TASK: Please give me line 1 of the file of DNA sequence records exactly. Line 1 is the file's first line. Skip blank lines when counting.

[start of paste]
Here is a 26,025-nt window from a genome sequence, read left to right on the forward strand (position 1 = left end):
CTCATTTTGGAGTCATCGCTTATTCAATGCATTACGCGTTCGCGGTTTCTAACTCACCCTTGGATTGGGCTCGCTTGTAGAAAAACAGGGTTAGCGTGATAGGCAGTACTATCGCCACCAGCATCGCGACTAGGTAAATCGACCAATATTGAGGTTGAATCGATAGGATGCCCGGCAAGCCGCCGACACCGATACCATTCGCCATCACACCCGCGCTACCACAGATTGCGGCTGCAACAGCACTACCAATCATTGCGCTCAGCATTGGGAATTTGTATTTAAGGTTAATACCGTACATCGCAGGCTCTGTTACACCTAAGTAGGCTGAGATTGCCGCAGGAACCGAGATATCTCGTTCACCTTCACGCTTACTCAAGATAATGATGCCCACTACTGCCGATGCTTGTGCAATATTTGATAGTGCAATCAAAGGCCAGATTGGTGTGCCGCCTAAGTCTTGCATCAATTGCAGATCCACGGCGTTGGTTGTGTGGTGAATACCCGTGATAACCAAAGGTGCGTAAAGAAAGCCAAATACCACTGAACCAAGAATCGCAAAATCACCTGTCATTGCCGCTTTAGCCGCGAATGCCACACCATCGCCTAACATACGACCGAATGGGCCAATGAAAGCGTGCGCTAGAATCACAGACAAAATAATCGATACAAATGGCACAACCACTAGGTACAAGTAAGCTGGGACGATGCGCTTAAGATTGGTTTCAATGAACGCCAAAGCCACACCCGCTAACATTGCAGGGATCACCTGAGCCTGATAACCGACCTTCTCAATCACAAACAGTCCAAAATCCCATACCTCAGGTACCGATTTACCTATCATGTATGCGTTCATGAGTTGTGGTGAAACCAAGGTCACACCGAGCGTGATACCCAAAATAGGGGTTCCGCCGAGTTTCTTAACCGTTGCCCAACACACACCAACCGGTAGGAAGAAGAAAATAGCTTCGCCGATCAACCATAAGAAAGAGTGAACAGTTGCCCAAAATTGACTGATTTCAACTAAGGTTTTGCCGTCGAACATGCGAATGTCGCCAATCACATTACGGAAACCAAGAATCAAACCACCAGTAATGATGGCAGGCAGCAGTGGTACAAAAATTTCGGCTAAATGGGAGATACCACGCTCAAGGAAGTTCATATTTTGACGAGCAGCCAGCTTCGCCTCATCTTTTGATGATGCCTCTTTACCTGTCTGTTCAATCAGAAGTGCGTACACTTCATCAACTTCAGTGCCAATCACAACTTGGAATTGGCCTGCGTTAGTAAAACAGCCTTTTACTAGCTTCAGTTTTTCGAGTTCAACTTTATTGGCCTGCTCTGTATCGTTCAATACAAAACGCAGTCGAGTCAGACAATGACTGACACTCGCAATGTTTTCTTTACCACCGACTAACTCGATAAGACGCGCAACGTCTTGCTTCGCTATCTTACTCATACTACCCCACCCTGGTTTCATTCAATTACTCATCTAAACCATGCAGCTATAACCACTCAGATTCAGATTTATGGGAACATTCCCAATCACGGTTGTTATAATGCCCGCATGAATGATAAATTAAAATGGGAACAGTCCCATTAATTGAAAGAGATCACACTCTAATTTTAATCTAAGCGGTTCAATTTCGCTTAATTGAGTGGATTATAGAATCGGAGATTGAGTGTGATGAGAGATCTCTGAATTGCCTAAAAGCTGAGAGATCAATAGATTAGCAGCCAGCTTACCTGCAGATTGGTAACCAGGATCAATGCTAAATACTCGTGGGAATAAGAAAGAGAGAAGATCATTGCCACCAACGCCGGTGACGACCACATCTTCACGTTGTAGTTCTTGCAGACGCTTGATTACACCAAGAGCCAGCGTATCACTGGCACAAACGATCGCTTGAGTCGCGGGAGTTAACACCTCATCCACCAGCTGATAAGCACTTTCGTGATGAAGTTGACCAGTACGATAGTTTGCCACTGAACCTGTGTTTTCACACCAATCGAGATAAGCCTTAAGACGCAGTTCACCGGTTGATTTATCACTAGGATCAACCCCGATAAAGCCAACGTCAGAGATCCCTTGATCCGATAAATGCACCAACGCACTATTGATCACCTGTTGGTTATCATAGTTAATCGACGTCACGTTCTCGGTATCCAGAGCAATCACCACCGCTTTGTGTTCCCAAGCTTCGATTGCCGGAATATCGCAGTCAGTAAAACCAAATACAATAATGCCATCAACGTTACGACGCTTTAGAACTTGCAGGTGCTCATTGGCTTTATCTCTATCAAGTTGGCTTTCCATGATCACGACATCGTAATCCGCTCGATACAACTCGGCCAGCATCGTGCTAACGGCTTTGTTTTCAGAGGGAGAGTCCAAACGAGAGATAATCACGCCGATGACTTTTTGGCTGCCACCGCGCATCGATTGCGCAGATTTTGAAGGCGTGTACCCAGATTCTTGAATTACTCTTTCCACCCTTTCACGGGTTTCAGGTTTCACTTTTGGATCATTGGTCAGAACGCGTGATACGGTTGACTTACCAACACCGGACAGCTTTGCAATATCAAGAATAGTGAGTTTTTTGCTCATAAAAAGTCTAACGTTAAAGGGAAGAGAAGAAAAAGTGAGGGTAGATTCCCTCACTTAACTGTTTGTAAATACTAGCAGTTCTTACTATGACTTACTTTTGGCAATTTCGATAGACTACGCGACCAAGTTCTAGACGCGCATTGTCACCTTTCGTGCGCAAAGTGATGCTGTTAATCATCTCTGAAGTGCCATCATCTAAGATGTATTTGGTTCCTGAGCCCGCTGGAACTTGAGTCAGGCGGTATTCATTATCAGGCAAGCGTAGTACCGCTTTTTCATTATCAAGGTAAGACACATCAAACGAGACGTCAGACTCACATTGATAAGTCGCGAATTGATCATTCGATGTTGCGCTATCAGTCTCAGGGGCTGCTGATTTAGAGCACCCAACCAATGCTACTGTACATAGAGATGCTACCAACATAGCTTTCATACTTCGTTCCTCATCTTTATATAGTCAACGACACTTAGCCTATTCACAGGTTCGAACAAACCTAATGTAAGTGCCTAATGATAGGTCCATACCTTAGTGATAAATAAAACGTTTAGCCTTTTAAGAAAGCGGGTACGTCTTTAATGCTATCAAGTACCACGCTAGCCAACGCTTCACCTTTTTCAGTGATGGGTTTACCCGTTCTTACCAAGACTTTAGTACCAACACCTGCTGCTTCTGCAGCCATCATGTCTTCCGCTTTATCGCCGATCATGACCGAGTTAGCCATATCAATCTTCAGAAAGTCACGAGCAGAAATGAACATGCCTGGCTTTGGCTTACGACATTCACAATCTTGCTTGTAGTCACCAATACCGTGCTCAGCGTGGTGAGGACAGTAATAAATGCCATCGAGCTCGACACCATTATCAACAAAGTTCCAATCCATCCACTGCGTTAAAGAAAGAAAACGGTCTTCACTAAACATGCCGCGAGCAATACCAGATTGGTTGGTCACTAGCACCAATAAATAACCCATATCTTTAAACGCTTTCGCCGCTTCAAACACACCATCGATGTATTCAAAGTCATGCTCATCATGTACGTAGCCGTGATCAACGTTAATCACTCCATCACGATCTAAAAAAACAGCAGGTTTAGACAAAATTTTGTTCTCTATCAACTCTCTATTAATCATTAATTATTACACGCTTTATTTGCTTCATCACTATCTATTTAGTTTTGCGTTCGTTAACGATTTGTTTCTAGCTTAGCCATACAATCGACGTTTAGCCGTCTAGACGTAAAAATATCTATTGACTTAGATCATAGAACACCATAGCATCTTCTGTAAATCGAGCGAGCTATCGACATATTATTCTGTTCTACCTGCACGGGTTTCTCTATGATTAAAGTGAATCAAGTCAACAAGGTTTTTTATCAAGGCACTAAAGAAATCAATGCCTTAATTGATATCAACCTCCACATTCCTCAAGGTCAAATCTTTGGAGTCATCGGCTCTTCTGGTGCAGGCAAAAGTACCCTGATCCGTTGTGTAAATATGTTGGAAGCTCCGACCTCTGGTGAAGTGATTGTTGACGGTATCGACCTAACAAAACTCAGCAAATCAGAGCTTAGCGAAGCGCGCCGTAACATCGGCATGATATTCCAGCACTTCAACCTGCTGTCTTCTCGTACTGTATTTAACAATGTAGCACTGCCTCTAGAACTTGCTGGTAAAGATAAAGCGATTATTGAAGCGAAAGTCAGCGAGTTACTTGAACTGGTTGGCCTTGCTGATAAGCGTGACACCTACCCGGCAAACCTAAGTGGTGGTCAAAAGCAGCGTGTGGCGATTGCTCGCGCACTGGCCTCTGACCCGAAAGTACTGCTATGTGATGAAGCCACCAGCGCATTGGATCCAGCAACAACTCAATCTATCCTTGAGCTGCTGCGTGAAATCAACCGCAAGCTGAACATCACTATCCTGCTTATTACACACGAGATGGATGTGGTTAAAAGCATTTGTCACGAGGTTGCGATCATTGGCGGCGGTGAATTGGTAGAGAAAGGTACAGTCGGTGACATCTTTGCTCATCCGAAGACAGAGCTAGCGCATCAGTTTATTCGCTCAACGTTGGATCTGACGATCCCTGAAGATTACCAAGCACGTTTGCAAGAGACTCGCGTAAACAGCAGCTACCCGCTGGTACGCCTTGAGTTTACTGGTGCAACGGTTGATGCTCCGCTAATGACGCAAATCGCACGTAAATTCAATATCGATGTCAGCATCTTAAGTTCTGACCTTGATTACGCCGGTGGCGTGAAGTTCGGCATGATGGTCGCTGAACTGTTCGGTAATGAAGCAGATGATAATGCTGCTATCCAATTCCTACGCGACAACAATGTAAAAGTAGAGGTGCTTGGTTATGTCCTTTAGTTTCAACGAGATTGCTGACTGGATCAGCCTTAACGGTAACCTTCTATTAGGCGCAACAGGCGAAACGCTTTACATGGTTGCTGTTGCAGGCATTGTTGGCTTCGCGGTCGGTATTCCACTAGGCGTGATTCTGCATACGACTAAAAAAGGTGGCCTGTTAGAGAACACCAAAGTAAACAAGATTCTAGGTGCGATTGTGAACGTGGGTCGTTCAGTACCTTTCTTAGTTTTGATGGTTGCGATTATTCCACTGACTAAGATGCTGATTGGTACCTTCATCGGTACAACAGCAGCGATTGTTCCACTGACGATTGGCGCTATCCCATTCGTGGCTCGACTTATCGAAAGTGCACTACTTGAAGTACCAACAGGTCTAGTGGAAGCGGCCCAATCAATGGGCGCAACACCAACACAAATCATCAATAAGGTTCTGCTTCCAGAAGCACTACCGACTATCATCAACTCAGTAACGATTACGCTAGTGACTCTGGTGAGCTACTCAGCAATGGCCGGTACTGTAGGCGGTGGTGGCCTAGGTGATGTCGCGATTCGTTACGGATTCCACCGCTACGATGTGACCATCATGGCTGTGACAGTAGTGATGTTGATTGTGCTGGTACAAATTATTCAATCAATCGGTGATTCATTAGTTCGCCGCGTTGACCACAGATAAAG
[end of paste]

Here is a 26,025-nt window from a genome sequence, read left to right on the forward strand (position 1 = left end):